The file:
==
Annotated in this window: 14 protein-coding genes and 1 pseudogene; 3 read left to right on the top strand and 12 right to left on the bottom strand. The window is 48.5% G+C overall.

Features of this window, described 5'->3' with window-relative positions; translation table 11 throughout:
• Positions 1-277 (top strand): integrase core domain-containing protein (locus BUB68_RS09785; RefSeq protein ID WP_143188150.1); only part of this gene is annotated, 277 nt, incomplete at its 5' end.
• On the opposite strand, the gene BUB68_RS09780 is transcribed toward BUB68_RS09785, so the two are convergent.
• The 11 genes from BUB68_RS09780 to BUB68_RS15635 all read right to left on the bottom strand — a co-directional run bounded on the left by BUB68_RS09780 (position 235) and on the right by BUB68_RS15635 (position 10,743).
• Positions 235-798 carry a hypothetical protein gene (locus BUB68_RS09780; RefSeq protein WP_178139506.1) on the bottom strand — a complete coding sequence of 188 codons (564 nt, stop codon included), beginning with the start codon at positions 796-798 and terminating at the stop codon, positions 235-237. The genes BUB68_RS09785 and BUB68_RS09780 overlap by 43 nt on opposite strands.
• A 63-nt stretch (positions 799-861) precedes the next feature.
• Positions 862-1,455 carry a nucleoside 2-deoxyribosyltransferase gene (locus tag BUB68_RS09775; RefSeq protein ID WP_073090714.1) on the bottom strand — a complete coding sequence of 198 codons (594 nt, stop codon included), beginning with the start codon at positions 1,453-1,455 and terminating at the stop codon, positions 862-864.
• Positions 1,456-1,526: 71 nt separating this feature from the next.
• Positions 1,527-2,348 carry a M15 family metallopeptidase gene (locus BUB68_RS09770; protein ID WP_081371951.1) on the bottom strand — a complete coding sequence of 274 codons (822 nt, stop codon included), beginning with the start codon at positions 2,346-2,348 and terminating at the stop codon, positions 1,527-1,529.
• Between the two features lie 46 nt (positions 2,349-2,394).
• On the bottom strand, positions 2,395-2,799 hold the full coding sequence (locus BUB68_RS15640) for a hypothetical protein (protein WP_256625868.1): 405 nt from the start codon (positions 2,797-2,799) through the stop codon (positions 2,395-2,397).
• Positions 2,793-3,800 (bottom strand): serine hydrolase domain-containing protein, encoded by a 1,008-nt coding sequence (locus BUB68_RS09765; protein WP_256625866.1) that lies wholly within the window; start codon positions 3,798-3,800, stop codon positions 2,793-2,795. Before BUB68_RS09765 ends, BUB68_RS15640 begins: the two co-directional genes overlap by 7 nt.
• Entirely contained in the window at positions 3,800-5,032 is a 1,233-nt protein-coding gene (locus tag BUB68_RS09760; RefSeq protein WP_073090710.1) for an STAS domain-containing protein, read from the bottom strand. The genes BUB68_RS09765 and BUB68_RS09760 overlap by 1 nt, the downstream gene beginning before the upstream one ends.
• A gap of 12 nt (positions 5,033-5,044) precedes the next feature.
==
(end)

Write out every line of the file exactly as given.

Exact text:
Annotated in this window: 14 protein-coding genes and 1 pseudogene; 3 read left to right on the top strand and 12 right to left on the bottom strand. The window is 48.5% G+C overall.

Features of this window, described 5'->3' with window-relative positions; translation table 11 throughout:
• Positions 1-277 (top strand): integrase core domain-containing protein (locus BUB68_RS09785; RefSeq protein ID WP_143188150.1); only part of this gene is annotated, 277 nt, incomplete at its 5' end.
• On the opposite strand, the gene BUB68_RS09780 is transcribed toward BUB68_RS09785, so the two are convergent.
• The 11 genes from BUB68_RS09780 to BUB68_RS15635 all read right to left on the bottom strand — a co-directional run bounded on the left by BUB68_RS09780 (position 235) and on the right by BUB68_RS15635 (position 10,743).
• Positions 235-798 carry a hypothetical protein gene (locus BUB68_RS09780; RefSeq protein WP_178139506.1) on the bottom strand — a complete coding sequence of 188 codons (564 nt, stop codon included), beginning with the start codon at positions 796-798 and terminating at the stop codon, positions 235-237. The genes BUB68_RS09785 and BUB68_RS09780 overlap by 43 nt on opposite strands.
• A 63-nt stretch (positions 799-861) precedes the next feature.
• Positions 862-1,455 carry a nucleoside 2-deoxyribosyltransferase gene (locus tag BUB68_RS09775; RefSeq protein ID WP_073090714.1) on the bottom strand — a complete coding sequence of 198 codons (594 nt, stop codon included), beginning with the start codon at positions 1,453-1,455 and terminating at the stop codon, positions 862-864.
• Positions 1,456-1,526: 71 nt separating this feature from the next.
• Positions 1,527-2,348 carry a M15 family metallopeptidase gene (locus BUB68_RS09770; protein ID WP_081371951.1) on the bottom strand — a complete coding sequence of 274 codons (822 nt, stop codon included), beginning with the start codon at positions 2,346-2,348 and terminating at the stop codon, positions 1,527-1,529.
• Between the two features lie 46 nt (positions 2,349-2,394).
• On the bottom strand, positions 2,395-2,799 hold the full coding sequence (locus BUB68_RS15640) for a hypothetical protein (protein WP_256625868.1): 405 nt from the start codon (positions 2,797-2,799) through the stop codon (positions 2,395-2,397).
• Positions 2,793-3,800 (bottom strand): serine hydrolase domain-containing protein, encoded by a 1,008-nt coding sequence (locus BUB68_RS09765; protein WP_256625866.1) that lies wholly within the window; start codon positions 3,798-3,800, stop codon positions 2,793-2,795. Before BUB68_RS09765 ends, BUB68_RS15640 begins: the two co-directional genes overlap by 7 nt.
• Entirely contained in the window at positions 3,800-5,032 is a 1,233-nt protein-coding gene (locus tag BUB68_RS09760; RefSeq protein WP_073090710.1) for an STAS domain-containing protein, read from the bottom strand. The genes BUB68_RS09765 and BUB68_RS09760 overlap by 1 nt, the downstream gene beginning before the upstream one ends.
• A gap of 12 nt (positions 5,033-5,044) precedes the next feature.